©iStock.com/Vitalii Kalutskyi

Moray eels belong to the Muraenidae family. The Moray eel’s name started from the Ancient Greek word muraina, which means eel, and the term morphed into English in the 17th century as moray. So, you see, even its name is fascinating. Exploring more intriguing facts on Moray eels would be worth your while.

Share this post on:
About the Author

I'm a freelance writer with more than eight years of content creation experience. My content writing covers diverse genres, and I have a business degree. I am also the proud author of my memoir, My Sub-Lyme Life. This work details the effects of living with undiagnosed infections like rickettsia (like Lyme). By sharing this story, I wish to give others hope and courage in overcoming their life challenges. In my downtime, I value spending time with friends and family.

Thank you for reading! Have some feedback for us? Contact the AZ Animals editorial team.

  1. Informa, Available here: https://www.tandfonline.com/doi/abs/10.1080/00212210.1997.10688920
  2. John Wiley & Sons, Inc, Available here: https://onlinelibrary.wiley.com/doi/abs/10.1002/ar.1092430402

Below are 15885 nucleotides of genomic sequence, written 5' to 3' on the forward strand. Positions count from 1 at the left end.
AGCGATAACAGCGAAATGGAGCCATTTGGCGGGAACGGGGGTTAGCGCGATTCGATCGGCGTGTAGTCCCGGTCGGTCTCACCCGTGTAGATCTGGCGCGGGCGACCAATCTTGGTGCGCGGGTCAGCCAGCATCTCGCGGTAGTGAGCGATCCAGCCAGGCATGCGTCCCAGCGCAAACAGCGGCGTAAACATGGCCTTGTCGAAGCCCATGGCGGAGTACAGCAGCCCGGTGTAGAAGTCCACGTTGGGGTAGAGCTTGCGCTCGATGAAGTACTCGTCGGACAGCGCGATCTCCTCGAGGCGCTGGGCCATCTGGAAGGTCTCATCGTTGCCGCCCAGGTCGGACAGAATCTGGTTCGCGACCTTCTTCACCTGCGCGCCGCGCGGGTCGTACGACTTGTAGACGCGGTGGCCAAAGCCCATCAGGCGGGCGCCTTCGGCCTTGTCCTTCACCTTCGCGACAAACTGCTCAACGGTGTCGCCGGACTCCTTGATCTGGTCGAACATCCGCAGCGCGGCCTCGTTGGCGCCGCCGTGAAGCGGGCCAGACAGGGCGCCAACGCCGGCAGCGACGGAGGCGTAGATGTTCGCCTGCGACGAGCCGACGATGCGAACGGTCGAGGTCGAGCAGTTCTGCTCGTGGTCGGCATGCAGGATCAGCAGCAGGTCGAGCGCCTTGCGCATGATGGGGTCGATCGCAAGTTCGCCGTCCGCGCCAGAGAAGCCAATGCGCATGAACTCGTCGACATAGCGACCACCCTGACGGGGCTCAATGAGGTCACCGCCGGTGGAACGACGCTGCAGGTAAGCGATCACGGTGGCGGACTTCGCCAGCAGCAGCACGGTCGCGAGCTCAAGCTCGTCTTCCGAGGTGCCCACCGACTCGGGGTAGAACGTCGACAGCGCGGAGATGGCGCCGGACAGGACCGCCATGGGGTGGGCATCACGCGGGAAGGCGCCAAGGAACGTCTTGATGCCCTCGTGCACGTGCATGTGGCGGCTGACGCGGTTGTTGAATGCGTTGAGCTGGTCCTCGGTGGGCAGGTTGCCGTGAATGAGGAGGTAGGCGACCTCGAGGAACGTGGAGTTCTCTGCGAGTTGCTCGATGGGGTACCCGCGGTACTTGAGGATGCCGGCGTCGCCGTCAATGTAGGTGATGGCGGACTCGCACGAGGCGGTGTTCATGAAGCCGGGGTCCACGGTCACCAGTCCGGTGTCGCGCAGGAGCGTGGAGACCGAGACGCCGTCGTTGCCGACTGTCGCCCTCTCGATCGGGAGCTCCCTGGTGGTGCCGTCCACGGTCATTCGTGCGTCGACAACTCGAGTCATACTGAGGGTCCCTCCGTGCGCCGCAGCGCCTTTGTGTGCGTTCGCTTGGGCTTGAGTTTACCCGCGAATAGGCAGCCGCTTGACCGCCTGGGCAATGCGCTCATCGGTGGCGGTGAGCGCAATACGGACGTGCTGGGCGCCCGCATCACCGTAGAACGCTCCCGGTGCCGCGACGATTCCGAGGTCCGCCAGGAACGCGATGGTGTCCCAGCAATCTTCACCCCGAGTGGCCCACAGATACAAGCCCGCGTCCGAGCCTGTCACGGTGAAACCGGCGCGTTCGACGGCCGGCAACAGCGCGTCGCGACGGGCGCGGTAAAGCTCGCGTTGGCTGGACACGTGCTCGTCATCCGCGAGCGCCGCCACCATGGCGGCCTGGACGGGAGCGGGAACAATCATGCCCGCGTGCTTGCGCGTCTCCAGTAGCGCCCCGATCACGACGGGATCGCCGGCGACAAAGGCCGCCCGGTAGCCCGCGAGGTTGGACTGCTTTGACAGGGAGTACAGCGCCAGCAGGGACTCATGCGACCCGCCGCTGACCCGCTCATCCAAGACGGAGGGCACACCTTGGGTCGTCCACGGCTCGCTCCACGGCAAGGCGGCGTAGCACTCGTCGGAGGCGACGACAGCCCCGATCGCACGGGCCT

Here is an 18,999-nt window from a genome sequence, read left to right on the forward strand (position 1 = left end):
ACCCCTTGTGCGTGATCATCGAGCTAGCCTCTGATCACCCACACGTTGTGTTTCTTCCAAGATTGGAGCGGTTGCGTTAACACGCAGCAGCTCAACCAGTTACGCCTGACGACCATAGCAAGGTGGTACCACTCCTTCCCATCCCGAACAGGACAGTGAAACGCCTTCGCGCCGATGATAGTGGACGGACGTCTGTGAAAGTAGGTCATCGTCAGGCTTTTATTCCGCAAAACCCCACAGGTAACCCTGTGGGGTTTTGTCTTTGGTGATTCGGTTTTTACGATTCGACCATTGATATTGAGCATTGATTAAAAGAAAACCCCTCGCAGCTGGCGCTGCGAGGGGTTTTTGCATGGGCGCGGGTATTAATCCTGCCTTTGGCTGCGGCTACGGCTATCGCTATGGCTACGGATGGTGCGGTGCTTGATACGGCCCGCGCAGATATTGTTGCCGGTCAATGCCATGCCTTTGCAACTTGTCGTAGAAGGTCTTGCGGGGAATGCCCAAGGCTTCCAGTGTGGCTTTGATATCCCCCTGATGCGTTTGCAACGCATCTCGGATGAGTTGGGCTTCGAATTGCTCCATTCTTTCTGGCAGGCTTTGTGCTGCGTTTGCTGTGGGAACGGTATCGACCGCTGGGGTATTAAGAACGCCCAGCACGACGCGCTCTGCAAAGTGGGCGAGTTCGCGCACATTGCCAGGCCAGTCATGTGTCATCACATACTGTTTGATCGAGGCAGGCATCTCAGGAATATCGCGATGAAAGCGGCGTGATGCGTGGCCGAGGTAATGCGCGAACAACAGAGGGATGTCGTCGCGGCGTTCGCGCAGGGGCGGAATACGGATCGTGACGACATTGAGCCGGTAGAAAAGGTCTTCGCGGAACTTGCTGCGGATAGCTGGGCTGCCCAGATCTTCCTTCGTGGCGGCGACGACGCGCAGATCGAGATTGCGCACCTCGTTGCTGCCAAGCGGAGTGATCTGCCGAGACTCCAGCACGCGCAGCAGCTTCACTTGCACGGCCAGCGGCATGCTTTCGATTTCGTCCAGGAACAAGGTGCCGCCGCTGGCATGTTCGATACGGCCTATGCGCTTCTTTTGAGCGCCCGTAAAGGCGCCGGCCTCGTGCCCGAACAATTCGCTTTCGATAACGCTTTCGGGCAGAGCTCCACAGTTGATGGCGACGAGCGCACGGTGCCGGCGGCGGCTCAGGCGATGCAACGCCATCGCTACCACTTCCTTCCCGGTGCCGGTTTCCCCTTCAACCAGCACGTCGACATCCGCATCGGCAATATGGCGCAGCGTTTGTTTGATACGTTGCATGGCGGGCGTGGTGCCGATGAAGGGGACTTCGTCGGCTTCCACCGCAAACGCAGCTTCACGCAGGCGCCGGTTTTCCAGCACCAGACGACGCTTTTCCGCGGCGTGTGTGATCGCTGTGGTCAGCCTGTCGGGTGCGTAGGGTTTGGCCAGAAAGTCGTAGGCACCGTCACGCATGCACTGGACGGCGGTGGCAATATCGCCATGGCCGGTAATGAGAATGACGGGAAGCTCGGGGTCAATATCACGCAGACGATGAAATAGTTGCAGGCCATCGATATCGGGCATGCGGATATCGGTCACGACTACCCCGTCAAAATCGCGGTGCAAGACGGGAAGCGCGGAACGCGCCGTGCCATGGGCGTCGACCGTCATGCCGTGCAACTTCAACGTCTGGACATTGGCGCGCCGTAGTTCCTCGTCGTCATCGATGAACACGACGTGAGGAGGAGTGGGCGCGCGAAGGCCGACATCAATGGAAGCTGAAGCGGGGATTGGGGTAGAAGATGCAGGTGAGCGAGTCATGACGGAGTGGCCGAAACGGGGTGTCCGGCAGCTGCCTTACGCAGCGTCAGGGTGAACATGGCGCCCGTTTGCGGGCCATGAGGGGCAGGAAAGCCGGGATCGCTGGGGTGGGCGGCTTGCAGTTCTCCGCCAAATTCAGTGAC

3. Korea Institute of Science and Technology Information, Available here: https://koreascience.kr/article/JAKO202019163741055.page
  4. PLOS, Available here: https://journals.plos.org/plosbiology/article?id=10.1371/journal.pbio.0040431
  5. Pascal and Francis Bibliographic Databases, Available here: https://pascal-francis.inist.fr/vibad/index.php?action=getRecordDetail&idt=PASCAL7850431771
  6. American Society of Ichthyologists and Herpetologists (ASIH), Available here: https://www.jstor.org/stable/1442464
  7. American Society of Ichthyologists and Herpetologists, Available here: https://meridian.allenpress.com/copeia/article-abstract/2003/1/44/259014/Activity-Patterns-Diet-and-Shelter-Site-Use-for
  8. Elsevier B.V. (1970) https://www.sciencedirect.com/science/article/abs/pii/S105579031000312X 
  9. Elsevier B.V., Available here: https://www.sciencedirect.com/science/article/abs/pii/004101019190209A
  10. Informa, Available here: https://www.tandfonline.com/doi/abs/10.3109/19401736.2012.710226